Sky to end sponsorship after 2019
This article first appeared on Cyclingnews.
Sky will end its sponsorship of Team Sky at the end of the 2019 season, the team confirmed on Wednesday, forcing manager Dave Brailsford to search for a new backer if the team is to continue. The announcement also confirmed that 21st Century Fox would also end its partnership with the team at the end of 2019, marking the end of a 10-year era.
Sky has sponsored the team since its inception in 2010, and also sponsored the Great Britain national team for several years. The team has won the Tour de France six times with Bradley Wiggins, Chris Froome and this year Geraint Thomas.
“We came into cycling with the aim of using elite success to inspire greater participation at all levels. After more than a decade of involvement, I couldn’t be prouder of what we’ve achieved with Team Sky and our long-standing partners at British Cycling. But the end of 2019 is the right time for us to move on as we open a new chapter in Sky’s story,” said Jeremy Darroch, the Sky Group’s Chief Executive.
Sky, the television broadcast company, has undergone a number of major changes over the past year. In December 2017, Disney bought a large portion of Rupert Murdoch’s 21st Century Fox company, which included a 39 per cent stake in Sky. Murdoch had hoped to buy the larger controlling share of the company, but was outbid by US media giant Comcast in October.
The sponsorship of Team Sky had been a project of Murdoch’s son James and the buyout gave rise to rumours that it could spell the end of the team. The British newspaper the Telegraph later reported that the team would be safe, with Team Sky being “more Jeremy Darroch’s project than Murdoch’s”.
Despite the departure of Sky, team manager Dave Brailsford remains hopeful that they can secure a new sponsor for the 2020 season. Geraint Thomas recently signed a new contract that lasts until 2021, while Egan Bernal signed a five-year contract that runs until the end of 2023. Ivan Sosa is set to sign with the team for the 2019 season after backing out of a deal with Trek-Segafredo.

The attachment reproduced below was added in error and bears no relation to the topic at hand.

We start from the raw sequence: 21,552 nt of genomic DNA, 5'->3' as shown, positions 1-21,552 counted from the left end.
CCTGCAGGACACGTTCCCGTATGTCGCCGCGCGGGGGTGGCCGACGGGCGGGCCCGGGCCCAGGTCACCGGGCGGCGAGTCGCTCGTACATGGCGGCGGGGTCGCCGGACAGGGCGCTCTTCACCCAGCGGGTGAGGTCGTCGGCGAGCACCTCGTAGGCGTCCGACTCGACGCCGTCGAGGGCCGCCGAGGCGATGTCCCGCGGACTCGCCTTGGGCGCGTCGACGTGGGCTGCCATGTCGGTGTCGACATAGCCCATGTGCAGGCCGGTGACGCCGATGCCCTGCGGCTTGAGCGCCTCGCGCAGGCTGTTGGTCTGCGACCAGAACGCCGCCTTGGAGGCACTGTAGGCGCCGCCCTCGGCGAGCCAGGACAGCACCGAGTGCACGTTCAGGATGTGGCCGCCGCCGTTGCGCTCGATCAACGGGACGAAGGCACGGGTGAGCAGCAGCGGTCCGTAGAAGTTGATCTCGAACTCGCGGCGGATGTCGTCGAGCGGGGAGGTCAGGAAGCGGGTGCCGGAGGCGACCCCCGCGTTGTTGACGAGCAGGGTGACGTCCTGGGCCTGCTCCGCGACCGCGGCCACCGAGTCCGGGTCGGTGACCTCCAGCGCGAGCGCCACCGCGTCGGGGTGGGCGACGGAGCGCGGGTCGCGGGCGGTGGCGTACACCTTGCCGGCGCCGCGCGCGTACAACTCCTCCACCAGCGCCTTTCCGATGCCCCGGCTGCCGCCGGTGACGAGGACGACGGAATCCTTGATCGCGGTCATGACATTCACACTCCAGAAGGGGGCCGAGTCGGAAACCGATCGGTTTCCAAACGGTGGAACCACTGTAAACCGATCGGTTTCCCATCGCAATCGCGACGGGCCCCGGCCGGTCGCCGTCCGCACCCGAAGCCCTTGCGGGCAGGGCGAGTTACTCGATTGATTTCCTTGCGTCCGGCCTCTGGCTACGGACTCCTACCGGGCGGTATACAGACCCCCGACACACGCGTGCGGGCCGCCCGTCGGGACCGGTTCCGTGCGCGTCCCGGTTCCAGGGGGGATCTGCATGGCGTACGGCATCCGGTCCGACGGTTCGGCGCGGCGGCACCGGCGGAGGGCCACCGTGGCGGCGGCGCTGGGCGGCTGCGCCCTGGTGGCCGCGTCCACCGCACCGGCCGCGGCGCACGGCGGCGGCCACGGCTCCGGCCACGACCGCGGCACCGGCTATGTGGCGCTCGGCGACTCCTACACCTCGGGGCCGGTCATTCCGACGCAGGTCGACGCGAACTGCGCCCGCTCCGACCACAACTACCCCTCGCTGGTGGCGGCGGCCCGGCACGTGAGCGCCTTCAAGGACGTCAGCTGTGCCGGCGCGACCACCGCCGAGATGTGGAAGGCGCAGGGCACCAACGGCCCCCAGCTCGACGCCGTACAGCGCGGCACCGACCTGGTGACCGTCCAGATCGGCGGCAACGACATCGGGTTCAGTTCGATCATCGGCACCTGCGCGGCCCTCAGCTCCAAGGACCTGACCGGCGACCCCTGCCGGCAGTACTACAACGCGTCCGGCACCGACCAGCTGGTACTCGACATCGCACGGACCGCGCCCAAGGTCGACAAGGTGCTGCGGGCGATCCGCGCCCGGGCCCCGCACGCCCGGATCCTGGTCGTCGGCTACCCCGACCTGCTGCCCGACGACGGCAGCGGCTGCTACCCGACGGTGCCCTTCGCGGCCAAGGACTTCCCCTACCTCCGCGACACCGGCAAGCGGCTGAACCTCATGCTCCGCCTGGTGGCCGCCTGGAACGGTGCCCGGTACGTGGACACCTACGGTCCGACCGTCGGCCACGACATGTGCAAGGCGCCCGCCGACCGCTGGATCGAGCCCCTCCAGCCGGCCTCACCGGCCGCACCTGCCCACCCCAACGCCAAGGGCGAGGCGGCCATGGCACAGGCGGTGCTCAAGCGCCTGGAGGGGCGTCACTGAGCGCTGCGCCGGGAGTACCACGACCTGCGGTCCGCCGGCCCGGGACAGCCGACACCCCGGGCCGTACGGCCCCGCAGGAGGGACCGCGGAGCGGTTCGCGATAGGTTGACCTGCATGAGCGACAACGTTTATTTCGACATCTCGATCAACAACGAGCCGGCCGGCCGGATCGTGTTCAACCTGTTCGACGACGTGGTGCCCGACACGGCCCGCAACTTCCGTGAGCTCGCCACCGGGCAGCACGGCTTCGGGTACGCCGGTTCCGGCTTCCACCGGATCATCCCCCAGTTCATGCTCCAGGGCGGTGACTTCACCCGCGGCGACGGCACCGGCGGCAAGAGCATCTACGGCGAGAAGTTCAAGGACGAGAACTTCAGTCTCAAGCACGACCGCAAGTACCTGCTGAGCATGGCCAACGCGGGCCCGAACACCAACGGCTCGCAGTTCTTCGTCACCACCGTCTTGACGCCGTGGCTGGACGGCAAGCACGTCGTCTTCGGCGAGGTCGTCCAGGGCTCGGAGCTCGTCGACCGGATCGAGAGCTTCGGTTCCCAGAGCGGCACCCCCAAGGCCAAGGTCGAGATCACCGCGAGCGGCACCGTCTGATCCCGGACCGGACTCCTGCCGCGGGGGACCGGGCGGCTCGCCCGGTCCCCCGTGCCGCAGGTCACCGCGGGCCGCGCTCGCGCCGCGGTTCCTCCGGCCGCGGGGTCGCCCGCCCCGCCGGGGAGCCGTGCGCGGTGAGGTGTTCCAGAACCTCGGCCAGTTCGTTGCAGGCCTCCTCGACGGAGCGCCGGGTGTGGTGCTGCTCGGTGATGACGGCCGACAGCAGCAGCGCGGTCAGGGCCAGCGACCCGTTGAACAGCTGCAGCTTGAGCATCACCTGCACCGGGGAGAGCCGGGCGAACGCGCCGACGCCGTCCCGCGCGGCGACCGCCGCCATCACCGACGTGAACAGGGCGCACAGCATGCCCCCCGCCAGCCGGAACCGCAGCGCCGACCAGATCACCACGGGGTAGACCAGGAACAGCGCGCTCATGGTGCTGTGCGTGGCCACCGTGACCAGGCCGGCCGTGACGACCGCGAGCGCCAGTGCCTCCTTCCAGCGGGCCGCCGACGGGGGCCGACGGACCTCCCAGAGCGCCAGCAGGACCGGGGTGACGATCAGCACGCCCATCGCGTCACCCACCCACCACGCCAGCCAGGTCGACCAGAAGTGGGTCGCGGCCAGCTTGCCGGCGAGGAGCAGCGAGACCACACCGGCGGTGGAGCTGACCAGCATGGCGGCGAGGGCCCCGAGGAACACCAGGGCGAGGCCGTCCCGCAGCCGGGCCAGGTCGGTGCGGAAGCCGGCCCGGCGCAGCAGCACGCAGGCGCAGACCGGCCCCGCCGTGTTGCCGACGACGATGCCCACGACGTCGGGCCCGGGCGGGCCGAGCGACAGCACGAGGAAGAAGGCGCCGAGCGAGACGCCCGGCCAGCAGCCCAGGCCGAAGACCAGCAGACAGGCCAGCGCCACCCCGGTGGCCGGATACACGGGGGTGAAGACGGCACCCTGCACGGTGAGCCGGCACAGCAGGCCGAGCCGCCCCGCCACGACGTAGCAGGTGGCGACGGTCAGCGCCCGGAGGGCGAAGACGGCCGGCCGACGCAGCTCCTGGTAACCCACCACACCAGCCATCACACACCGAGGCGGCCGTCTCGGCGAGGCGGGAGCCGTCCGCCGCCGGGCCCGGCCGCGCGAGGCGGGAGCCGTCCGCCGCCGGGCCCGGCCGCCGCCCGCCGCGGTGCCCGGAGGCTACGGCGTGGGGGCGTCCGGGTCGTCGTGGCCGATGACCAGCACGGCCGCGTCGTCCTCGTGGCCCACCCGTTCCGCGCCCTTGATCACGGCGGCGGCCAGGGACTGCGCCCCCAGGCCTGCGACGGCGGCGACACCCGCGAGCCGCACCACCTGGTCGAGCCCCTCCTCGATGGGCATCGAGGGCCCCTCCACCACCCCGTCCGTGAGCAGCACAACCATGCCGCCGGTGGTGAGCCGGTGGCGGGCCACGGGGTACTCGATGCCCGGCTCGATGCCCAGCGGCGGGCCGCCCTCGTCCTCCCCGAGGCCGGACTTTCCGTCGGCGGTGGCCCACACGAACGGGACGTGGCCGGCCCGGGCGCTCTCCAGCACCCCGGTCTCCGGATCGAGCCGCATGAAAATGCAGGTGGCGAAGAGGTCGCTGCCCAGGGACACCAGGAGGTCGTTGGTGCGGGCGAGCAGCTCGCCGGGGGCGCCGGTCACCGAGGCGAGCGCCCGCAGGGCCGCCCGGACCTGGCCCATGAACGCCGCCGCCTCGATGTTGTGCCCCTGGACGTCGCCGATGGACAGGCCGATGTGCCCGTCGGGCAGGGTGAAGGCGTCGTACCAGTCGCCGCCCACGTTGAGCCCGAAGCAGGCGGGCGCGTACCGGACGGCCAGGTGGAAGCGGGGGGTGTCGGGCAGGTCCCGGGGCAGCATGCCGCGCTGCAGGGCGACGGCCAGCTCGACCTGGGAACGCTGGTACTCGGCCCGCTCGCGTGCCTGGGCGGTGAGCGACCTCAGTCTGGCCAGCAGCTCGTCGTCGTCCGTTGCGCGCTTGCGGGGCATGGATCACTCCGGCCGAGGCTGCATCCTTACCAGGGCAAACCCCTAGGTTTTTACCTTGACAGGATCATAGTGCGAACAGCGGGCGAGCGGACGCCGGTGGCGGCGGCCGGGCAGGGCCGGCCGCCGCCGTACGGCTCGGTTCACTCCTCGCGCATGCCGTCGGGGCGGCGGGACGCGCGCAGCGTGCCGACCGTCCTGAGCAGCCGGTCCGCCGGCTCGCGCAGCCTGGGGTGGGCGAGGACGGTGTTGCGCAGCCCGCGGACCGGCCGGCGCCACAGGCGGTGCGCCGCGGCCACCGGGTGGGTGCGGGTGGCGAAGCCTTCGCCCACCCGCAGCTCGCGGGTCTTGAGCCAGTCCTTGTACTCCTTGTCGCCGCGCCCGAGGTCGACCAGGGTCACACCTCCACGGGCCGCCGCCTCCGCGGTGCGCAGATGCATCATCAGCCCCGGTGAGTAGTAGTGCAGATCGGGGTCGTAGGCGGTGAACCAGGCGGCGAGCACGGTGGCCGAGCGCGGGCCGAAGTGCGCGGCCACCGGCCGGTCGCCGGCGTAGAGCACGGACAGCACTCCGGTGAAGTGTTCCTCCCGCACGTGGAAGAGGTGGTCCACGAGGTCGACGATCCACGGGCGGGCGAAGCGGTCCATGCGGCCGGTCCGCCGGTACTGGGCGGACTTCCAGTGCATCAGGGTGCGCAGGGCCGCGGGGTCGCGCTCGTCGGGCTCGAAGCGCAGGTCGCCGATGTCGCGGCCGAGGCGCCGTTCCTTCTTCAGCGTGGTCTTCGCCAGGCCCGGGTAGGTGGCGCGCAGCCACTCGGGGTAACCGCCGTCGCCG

“While Sky will be moving on at the end of next year, the team is open minded about the future and the potential of working with a new partner, should the right opportunity present itself. For now, I would like to thank all Team Sky riders and staff, past and present – and above all the fans who have supported us on this adventure,” Brailsford said in a statement.
“We aren’t finished yet by any means. There is another exciting year of racing ahead of us and we will be doing everything we can to deliver more Team Sky success in 2019.”
Team Sky is currently in Mallorca for a winter training camp. The riders and staff were apparently told about Sky’s sponsorship decision early overnight.
Since its inception, Team Sky has become one of the front-running teams in the WorldTour peloton. It has won six of the last seven Tours de France. In addition, it won the 2017 Vuelta a Espana and 2018 Giro d’Italia with Chris Froome.
However, it has also had its controversies. In 2016, the team’s first Tour de France winner Bradley Wiggins was caught up in the Fancy Bear hack of the World Anti-Doping Agency (WADA) systems, which revealed that he had Therapeutic Use Exemptions for the injection of the powerful steroid Triamcinolone acetonide ahead of the 2011 and 2012 Tours de France and the 2013 Giro d’Italia. It is a banned substance but Wiggins was given permission to take it due to asthma and allergy problems.
Following the Fancy Bear hack, the Daily Mail revealed a jiffy bag had been couriered by a member of British Cycling staff from the governing body’s headquarters in Manchester to Team Sky on the last stage of the 2011 Critérium du Dauphiné. It was alleged the package contained triamcinolone and that the contents were administered to Wiggins on the Team Sky bus. However, neither that nor claims from Sky manager Dave Brailsford that it contained legal asthma drug Fluimucil have been substantiated given the absence of record-keeping at Team Sky and British Cycling.
At the end of last year, it was announced that Froome had returned an adverse analytical finding for elevated levels of the asthma medication salbutamol. Froome was later cleared by the UCI but only after a protracted case that ran through the opening half of the 2018 season.
Team Sky rider Gianni Moscon found himself in trouble after he racially abused French rider Kevin Reza at the 2017 Tour de Romandie. It was later alleged that he pushed Reza’s teammate Sebastian Reichenbach off his bike during a race, though he was cleared due to a lack of evidence. This year, Moscon was thrown out of the Tour de France for attempting to punch Ellie Gesbert during stage 15.